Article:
How the End First Showed (Wisconsin Poetry Series)
Crafting raw memories into restrained and compact verse, D. M. Aderibigbe traces the history of domestic and emotional abuse against women in his family. A witnessing son, grandson, nephew, and brother, he rejects the tradition of praise songs for the honored father, refusing to offer tribute to men who dishonor their wives.
Widening his gaze to capture the moral rhythms of life in Lagos, he embraces themes of love, spirituality, poverty, compassion, sickness, and death. Aderibigbe offers both an extended elegy for his mother and poems addressed to children of the African continent, poems that speak to the past that has made them.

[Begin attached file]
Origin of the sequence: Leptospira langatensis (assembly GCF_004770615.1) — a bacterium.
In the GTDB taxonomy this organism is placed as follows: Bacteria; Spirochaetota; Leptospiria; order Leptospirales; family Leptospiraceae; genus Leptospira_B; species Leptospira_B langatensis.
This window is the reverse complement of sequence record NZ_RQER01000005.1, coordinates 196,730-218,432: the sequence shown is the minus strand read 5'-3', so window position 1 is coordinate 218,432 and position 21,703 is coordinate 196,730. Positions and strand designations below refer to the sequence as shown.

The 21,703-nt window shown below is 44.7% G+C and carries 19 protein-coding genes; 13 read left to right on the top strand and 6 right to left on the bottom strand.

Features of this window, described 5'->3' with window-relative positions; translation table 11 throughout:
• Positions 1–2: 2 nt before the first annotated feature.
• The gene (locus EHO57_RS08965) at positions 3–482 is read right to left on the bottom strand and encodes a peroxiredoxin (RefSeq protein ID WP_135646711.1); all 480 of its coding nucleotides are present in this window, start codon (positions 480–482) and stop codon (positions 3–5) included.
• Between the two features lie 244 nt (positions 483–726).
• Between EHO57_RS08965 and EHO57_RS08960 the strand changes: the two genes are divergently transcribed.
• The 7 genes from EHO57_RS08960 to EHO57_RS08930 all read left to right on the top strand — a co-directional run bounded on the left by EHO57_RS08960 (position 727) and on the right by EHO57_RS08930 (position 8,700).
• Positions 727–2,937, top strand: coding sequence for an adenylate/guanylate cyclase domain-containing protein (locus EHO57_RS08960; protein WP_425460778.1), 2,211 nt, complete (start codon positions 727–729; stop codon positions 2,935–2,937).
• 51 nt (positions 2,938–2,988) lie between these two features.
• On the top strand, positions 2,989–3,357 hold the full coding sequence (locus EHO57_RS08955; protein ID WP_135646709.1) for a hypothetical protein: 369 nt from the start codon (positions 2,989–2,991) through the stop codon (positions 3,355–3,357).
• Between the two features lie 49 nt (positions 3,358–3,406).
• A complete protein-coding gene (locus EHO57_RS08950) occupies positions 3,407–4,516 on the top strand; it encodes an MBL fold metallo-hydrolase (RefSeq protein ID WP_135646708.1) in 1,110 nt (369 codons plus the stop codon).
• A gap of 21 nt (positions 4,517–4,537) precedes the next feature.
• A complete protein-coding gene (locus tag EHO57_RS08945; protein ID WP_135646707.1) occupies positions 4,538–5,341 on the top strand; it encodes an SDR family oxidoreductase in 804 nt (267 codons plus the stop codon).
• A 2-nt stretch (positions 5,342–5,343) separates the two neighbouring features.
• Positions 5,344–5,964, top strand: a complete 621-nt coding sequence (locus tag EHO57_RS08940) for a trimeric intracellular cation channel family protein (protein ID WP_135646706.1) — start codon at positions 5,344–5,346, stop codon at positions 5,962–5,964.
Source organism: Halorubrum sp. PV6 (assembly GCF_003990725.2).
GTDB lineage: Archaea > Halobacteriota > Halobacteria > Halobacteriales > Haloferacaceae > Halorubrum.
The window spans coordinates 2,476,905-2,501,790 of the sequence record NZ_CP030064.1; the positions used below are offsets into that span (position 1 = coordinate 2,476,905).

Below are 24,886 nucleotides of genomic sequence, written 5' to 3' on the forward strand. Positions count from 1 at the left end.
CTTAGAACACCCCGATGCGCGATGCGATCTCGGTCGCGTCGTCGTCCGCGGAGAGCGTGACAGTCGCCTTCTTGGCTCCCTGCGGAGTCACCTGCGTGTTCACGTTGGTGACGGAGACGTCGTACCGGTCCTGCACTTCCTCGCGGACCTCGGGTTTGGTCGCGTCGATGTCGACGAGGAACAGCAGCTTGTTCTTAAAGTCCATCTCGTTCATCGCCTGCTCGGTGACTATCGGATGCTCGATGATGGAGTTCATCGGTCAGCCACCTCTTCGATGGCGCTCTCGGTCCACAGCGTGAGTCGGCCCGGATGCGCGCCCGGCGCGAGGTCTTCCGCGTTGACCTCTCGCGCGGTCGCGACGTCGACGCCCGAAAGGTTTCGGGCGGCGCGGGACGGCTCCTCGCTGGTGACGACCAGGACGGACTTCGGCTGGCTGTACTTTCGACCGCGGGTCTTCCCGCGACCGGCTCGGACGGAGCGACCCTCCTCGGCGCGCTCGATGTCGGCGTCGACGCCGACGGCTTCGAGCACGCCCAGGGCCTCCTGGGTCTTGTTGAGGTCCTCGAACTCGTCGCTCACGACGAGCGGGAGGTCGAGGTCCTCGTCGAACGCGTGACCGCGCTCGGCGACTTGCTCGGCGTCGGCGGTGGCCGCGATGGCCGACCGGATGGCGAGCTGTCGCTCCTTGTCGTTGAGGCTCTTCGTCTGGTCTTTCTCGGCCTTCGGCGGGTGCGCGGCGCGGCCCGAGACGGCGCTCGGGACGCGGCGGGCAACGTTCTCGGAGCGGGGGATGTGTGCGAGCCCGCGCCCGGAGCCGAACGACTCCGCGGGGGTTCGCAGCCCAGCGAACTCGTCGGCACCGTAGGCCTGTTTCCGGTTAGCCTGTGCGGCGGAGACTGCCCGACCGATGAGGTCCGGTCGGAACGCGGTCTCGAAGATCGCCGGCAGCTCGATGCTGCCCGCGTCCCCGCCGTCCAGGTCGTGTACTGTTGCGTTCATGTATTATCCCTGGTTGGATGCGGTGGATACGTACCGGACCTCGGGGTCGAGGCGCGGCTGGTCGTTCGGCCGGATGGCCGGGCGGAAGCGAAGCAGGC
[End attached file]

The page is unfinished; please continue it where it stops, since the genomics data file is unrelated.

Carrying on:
We salivated; slices of yam softened.
We chewed our teeth; slices of yam perished.
Mother smiled. Father arrived,
filled the room with curses;
his voice beat in our hearts,
as thunder on the walls of a building.
His empty stomach was a bowl of anger.
In a room built with our silence,
father was hitting mother.
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